The Arkansas Racing Commission on Thursday (June 18) awarded a coveted license to Mississippi-based Gulfside Casino Partnership for a $254 million casino resort in Pope County, but expect more litigation to be filed before anyone rolls the dice on a groundbreaking.
Earlier this year, the commission had narrowed its choices to a casino operated by Gulfside and another proposal led by the Cherokee Nation of Oklahoma.
In ranking the proposals, commissioners graded Gulfside’s proposal with a higher score than the Cherokee Nation plan, which had secured the backing of the Pope County Quorum Court. The Cherokee Nation has 15 days to appeal the decision, which they indicated would happen.
Terry Green, co-owner of Gulfside Casino Partnership, released the following statement after the vote.
“We are proud to receive the Racing Commission’s support to build our first-class River Valley Casino Resort — an entertainment destination and economic engine for Pope County and Arkansas,” Green said.
Former Arkansas Attorney General Dustin McDaniel has worked on behalf of the Cherokee Nation application and serves as legal counsel to the group. He alleged that Commissioner Butch Rice unfairly scored the Cherokee proposal more than 70 points lower than the Gulfside bid.
McDaniel issued a statement after the Arkansas Racing Commission decision suggesting that appeals will be forthcoming.
“On Tuesday, I submitted a letter to the Attorney General’s office expressing my concern that an obviously biased Commissioner could potentially overturn the will of the rest of the Commission due to the proposed scoring system. Despite the AG’s office expressly warning Commissioners not to engage in arbitrary, capricious or biased scoring, Commissioner [Butch] Rice in fact single-handedly overturned the score given by the rest of the Commission. We anticipate both an administrative appeal and a request for injunctive relief from a court. This is a uniquely significant state decision, and such an egregious act of bad faith should not be allowed to control it,” McDaniel said.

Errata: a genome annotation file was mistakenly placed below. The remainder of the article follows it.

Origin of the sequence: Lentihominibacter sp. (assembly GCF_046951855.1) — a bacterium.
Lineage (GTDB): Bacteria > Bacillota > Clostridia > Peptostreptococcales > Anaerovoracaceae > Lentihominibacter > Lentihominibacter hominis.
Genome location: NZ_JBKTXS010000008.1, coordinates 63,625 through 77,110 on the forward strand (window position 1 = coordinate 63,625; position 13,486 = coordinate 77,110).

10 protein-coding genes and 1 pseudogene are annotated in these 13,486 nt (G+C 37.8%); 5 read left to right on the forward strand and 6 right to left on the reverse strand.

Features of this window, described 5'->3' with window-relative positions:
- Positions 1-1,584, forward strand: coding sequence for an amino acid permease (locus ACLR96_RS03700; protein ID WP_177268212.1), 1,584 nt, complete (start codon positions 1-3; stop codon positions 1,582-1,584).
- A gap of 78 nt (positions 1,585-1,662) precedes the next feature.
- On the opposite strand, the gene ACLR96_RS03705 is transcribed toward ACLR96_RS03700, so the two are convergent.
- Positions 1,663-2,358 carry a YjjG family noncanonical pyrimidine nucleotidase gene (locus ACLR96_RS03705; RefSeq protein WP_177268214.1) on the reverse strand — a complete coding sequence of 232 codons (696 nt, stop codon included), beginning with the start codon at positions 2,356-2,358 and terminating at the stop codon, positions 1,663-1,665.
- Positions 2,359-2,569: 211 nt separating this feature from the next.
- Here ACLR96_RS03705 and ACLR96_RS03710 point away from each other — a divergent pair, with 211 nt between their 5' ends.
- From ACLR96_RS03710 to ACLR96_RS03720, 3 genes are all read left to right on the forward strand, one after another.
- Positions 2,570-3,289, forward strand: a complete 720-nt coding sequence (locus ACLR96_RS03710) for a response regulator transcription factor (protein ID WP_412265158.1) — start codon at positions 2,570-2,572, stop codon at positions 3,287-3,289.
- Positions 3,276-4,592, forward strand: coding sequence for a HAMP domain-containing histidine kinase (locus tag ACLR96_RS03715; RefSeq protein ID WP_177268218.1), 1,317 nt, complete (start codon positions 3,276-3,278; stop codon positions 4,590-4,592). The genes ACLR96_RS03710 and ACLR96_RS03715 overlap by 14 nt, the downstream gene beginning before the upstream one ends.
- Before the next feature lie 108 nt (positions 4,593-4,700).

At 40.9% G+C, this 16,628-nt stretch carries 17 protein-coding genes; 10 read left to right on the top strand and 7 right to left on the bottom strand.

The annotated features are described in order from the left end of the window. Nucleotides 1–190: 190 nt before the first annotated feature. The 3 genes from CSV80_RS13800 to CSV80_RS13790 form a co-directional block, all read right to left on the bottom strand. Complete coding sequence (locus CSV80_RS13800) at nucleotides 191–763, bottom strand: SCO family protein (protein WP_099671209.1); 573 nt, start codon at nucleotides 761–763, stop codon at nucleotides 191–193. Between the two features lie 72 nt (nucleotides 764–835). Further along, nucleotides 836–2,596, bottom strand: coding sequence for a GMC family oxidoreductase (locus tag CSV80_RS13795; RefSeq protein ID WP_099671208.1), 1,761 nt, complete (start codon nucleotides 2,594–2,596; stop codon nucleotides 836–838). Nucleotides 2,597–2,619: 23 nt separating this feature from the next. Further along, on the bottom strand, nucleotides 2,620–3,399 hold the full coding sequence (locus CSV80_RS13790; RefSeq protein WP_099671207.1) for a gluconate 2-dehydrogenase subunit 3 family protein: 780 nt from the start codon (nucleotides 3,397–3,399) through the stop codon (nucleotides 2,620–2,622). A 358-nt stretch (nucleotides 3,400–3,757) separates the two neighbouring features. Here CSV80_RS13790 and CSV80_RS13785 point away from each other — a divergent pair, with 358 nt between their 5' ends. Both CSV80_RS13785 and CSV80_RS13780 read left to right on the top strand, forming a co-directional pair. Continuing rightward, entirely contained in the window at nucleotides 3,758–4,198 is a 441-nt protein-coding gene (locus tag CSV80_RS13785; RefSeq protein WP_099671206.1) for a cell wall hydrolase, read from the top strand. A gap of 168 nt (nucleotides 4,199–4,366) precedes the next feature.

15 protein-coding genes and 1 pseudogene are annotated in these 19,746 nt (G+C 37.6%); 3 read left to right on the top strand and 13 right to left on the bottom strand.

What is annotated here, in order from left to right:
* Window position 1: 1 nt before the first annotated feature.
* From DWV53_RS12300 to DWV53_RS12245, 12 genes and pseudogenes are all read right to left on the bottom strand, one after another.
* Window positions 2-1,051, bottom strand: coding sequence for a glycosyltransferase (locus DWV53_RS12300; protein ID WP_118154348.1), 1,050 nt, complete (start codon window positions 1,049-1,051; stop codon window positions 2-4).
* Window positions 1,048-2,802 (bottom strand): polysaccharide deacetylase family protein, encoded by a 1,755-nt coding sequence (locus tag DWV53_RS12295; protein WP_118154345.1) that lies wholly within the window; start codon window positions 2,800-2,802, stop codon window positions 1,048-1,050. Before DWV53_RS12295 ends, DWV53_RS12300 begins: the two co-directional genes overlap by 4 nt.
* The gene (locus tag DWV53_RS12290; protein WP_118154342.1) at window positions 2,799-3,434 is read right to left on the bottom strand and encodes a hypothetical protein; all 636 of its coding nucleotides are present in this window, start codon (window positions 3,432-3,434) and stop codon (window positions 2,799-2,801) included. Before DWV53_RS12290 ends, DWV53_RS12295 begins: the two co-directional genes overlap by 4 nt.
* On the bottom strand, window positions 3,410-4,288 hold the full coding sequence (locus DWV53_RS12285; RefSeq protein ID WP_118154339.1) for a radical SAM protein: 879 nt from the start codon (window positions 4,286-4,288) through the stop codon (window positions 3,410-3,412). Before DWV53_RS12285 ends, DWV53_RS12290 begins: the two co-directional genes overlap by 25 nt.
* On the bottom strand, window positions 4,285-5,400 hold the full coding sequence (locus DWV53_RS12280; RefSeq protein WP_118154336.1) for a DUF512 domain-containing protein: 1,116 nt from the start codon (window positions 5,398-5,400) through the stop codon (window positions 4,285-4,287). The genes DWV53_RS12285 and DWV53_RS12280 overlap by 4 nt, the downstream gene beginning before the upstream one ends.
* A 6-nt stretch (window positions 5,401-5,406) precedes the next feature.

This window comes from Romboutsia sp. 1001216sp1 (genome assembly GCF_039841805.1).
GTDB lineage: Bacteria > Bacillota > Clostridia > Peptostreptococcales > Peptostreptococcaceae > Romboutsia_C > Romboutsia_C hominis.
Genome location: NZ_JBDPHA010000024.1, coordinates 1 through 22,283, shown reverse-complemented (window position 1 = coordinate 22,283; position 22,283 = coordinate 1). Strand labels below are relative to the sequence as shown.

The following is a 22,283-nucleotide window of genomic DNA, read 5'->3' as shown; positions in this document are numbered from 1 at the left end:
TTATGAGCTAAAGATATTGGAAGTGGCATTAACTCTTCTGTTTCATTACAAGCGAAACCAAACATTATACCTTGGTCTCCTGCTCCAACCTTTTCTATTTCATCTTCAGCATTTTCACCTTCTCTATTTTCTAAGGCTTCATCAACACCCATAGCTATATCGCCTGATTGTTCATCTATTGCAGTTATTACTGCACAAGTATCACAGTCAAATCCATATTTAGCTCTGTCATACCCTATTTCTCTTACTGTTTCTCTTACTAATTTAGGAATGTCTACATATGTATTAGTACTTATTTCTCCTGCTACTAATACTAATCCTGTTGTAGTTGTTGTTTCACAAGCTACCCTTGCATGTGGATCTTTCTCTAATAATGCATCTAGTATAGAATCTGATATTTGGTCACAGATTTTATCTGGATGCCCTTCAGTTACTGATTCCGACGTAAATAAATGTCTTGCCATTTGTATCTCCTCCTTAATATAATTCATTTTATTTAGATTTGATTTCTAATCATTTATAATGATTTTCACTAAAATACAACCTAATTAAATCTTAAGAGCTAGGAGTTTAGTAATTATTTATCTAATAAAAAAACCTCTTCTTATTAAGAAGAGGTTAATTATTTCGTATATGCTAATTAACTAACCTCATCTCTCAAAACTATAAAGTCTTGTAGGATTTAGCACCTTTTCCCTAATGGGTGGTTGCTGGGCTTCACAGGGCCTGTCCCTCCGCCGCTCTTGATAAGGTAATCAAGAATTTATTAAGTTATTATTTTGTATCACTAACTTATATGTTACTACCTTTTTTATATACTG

Gulfside sued in March 2020 to be reconsidered as a valid proposal after the Racing Commission originally ruled that its proposal did not meet all of the requirements for consideration. At issue was the endorsement of the former mayor of Russellville and former Pope County Judge, both of whom signed letters of consent before they left office at the end of 2018.
In August 2019, the Pope County Quorum Court endorsed the $225 million Cherokee Nation project.
Arkansas voters approved a constitutional amendment in November 2018 authorizing the issuance of four casino gaming licenses in Crittenden, Garland, Pope and Jefferson counties. Less than two weeks after Arkansas voters approved the gambling initiative, Oaklawn Racing and Gaming announced plans for a $100 million-plus project that will include a new high-rise hotel, multi-purpose event center, a larger gaming area and extra on-site parking.
Privately-held Delaware North is building a new 240,000 square foot casino complex and a 20-story, 300-room hotel in the Crittenden County bedroom community across the Mississippi River from Memphis, Tenn. It is expected to open in early 2021.
The Quapaw Nation was the only applicant for a casino to be located in Jefferson County. Its $350 million complex is under construction.